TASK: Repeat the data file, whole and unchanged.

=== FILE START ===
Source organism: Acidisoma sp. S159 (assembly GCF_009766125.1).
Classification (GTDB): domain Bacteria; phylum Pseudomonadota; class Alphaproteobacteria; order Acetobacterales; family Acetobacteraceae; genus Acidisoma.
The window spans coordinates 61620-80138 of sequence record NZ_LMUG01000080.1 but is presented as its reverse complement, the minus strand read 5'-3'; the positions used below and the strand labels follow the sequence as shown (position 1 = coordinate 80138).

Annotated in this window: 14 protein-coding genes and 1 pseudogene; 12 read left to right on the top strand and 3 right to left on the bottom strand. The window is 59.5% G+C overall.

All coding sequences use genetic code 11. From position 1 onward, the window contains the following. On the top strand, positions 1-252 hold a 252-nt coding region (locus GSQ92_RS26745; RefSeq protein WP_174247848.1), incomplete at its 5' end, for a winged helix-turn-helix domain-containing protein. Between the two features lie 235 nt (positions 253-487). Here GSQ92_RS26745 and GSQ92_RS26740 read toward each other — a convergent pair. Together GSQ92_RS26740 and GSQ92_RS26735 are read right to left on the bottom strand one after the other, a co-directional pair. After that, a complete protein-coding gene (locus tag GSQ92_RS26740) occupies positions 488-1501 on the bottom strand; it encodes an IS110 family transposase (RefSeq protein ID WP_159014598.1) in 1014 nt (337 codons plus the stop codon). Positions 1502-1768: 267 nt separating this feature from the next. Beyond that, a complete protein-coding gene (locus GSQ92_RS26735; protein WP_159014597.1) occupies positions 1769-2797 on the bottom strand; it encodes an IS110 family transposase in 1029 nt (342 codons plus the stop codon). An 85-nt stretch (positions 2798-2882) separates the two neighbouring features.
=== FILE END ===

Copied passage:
Source organism: Acidisoma sp. S159 (assembly GCF_009766125.1).
Classification (GTDB): domain Bacteria; phylum Pseudomonadota; class Alphaproteobacteria; order Acetobacterales; family Acetobacteraceae; genus Acidisoma.
The window spans coordinates 61620-80138 of sequence record NZ_LMUG01000080.1 but is presented as its reverse complement, the minus strand read 5'-3'; the positions used below and the strand labels follow the sequence as shown (position 1 = coordinate 80138).

Annotated in this window: 14 protein-coding genes and 1 pseudogene; 12 read left to right on the top strand and 3 right to left on the bottom strand. The window is 59.5% G+C overall.

All coding sequences use genetic code 11. From position 1 onward, the window contains the following. On the top strand, positions 1-252 hold a 252-nt coding region (locus GSQ92_RS26745; RefSeq protein WP_174247848.1), incomplete at its 5' end, for a winged helix-turn-helix domain-containing protein. Between the two features lie 235 nt (positions 253-487). Here GSQ92_RS26745 and GSQ92_RS26740 read toward each other — a convergent pair. Together GSQ92_RS26740 and GSQ92_RS26735 are read right to left on the bottom strand one after the other, a co-directional pair. After that, a complete protein-coding gene (locus tag GSQ92_RS26740) occupies positions 488-1501 on the bottom strand; it encodes an IS110 family transposase (RefSeq protein ID WP_159014598.1) in 1014 nt (337 codons plus the stop codon). Positions 1502-1768: 267 nt separating this feature from the next. Beyond that, a complete protein-coding gene (locus GSQ92_RS26735; protein WP_159014597.1) occupies positions 1769-2797 on the bottom strand; it encodes an IS110 family transposase in 1029 nt (342 codons plus the stop codon). An 85-nt stretch (positions 2798-2882) separates the two neighbouring features.